Norway drop Russia from $1.3 trillion wealth fund

Norway is starting a process to remove Russian assets from its $1.3 trillion sovereign wealth fund, in a rare case of politics steering investments for the country’s savings.

The government decided to freeze Russian holdings in the fund in response to the country’s invasion of Ukraine and plans to divest them in due course, Prime Minister Jonas Gahr Store told reporters in Oslo on Sunday. Norges Bank Investment Management held about $2.8 billion (25 billion kroner) at the end of the year, Finance Minister Trygve Slagsvold Vedum said.

Nicolai Tangen, CEO of Norges Bank Investment Management. Bloomberg photo by Fredrik Solstad

The Oslo-based fund is the world’s biggest owner of publicly traded companies with a portfolio of about 9,000 stocks. The government made its decision despite CEO Nicolai Tangen on Friday describing such a move as a “wrapped gift to the oligarchs” who would buy the shares.

Until now, Norway has been careful to avoid being seen as using the fund as a political tool. Previous attempts to impose political goals on the institution have been met with criticism that its overarching goal must be the highest possible return over time.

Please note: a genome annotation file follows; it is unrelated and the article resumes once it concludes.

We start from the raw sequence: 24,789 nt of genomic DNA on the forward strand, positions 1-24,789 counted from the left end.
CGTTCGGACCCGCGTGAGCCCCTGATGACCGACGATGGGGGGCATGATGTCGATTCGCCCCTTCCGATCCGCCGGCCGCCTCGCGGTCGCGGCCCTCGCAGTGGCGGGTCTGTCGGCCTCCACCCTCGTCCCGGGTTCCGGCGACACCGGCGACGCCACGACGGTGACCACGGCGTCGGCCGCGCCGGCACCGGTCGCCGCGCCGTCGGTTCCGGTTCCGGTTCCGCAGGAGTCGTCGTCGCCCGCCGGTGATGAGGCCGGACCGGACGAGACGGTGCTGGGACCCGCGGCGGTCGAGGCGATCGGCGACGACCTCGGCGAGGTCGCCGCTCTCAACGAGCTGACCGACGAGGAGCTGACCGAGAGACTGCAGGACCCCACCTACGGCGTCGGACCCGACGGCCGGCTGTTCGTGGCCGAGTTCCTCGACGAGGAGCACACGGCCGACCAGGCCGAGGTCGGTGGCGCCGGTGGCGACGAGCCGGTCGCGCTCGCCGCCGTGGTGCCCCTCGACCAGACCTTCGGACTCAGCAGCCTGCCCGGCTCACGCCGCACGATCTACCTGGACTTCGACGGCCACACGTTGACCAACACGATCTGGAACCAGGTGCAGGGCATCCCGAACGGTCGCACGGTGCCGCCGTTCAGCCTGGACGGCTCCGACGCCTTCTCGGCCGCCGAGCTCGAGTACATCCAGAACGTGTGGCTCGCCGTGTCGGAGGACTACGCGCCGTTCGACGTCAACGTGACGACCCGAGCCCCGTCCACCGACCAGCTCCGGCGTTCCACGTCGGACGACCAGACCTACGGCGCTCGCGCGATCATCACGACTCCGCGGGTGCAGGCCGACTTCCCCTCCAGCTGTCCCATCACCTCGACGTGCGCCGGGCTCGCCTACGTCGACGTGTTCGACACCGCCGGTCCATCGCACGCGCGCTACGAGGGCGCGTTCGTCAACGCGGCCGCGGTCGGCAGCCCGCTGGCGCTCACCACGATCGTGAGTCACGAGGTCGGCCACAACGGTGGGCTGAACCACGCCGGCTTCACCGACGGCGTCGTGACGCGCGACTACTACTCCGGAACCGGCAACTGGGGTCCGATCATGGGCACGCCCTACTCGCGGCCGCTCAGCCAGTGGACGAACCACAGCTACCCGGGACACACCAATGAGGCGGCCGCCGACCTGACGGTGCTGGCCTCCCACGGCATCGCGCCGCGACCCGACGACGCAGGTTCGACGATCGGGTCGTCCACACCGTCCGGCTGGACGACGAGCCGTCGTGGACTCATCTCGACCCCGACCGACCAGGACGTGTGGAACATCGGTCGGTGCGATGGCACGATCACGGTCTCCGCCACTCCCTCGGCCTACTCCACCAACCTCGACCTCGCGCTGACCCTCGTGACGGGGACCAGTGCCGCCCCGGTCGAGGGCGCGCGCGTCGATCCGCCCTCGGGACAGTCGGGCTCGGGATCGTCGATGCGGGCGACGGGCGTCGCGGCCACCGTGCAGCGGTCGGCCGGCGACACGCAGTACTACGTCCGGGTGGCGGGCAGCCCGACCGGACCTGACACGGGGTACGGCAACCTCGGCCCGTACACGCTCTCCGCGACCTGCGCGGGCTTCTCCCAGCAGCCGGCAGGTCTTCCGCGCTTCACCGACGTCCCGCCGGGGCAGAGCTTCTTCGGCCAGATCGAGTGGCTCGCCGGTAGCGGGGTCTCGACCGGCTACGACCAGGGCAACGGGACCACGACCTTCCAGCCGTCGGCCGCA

Norway’s decision comes after Russian markets slumped last week and follows U.S. plans with its European allies to ban transactions with the central bank in Moscow and cut off various Russian lenders from the critical SWIFT financial messaging system. Norway’s biggest energy company Equinor, which is 67% state owned, said it would exit Russia where it had $1.2 billion in non-current assets. In addition, BP moved to dump its shares in oil giant Rosneft and could be forced to make $25 billion writedown.

The wealth fund is now freezing its account holdings in Russia, which means that it will neither buy nor sell, Line Aaltvedt, a spokeswoman for the fund, said by phone. It will then make a plan to sell out of Russia in collaboration with the ministry, she said.

No timeline for the exit has been given so far, and the process could take some time to finalize. A decision by parliament back in 2015 to divest coal producers took months before stocks were sold. While there is obviously more urgency with Sunday’s decision, it’s still not clear how a selldown would be carried out with the number of potential buyers in the Russian market shrinking as sanctions take effect.

Created in the 1990s to invest Norway’s oil and gas revenue abroad, the fund has followed strict ethical guidelines since 2004, including bans on certain weapons, tobacco and most exposure to coal.